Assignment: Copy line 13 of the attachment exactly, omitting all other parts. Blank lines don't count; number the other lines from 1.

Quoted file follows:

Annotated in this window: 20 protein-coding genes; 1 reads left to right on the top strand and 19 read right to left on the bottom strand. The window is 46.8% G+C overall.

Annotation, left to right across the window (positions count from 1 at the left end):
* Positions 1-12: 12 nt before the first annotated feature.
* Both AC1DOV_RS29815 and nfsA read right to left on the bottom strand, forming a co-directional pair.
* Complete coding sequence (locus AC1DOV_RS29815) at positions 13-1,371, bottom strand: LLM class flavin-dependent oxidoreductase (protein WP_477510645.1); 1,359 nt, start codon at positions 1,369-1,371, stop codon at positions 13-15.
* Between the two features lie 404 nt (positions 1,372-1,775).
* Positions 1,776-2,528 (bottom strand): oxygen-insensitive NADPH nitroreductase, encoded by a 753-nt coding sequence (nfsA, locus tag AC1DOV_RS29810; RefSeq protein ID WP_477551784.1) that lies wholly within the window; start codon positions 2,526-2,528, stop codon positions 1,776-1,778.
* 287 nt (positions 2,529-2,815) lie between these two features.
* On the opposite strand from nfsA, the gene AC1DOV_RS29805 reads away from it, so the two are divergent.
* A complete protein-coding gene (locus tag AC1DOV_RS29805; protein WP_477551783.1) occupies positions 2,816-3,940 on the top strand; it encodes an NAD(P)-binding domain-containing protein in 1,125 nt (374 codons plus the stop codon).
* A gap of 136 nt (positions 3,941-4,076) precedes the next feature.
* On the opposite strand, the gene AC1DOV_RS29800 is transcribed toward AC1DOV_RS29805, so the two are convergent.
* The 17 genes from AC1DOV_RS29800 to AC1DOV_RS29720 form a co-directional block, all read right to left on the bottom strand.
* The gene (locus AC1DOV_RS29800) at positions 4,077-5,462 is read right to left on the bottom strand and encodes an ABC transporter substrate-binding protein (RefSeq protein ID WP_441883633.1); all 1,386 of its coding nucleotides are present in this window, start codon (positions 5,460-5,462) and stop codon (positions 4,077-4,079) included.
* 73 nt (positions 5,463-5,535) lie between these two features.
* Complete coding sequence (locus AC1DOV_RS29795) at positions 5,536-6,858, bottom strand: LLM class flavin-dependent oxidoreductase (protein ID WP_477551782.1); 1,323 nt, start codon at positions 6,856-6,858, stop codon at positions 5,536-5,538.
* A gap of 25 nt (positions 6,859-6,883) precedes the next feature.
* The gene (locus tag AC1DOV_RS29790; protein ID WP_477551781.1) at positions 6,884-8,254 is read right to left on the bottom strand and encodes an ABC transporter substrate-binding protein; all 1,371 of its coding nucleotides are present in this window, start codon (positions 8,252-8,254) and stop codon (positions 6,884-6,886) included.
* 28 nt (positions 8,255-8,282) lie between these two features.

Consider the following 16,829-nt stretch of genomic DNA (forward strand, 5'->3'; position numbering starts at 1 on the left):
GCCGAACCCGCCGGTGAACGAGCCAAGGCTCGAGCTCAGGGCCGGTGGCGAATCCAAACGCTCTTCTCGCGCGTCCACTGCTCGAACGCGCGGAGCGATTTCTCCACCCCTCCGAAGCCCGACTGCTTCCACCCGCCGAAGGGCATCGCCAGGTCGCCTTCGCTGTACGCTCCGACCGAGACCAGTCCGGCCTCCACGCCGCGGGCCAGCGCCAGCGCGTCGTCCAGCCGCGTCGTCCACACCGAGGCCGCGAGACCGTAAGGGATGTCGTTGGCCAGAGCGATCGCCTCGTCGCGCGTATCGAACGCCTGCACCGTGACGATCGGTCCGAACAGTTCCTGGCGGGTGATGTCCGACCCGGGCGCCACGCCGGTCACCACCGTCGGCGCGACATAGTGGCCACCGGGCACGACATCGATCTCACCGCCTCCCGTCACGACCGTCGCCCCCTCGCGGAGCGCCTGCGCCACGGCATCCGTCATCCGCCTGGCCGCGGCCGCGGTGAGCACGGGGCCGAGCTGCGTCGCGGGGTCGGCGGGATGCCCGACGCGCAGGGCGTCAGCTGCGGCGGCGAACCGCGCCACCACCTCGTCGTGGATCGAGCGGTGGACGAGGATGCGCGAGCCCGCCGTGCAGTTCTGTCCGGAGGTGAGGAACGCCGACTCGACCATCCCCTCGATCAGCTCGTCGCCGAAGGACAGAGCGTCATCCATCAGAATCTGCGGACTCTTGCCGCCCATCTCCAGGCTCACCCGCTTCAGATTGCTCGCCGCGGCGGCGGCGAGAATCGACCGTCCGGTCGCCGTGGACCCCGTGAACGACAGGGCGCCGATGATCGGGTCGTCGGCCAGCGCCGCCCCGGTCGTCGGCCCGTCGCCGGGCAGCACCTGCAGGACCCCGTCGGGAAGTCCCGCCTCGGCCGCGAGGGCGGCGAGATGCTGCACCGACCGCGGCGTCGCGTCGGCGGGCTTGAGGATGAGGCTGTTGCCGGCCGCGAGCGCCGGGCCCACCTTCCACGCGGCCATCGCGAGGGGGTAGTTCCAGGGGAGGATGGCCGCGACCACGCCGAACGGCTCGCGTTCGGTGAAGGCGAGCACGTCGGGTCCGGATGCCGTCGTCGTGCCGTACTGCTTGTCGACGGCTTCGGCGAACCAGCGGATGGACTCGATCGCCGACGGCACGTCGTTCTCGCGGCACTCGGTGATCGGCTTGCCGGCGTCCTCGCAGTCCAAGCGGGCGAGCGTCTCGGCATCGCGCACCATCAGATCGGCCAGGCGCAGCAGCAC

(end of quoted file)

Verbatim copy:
* The 17 genes from AC1DOV_RS29800 to AC1DOV_RS29720 form a co-directional block, all read right to left on the bottom strand.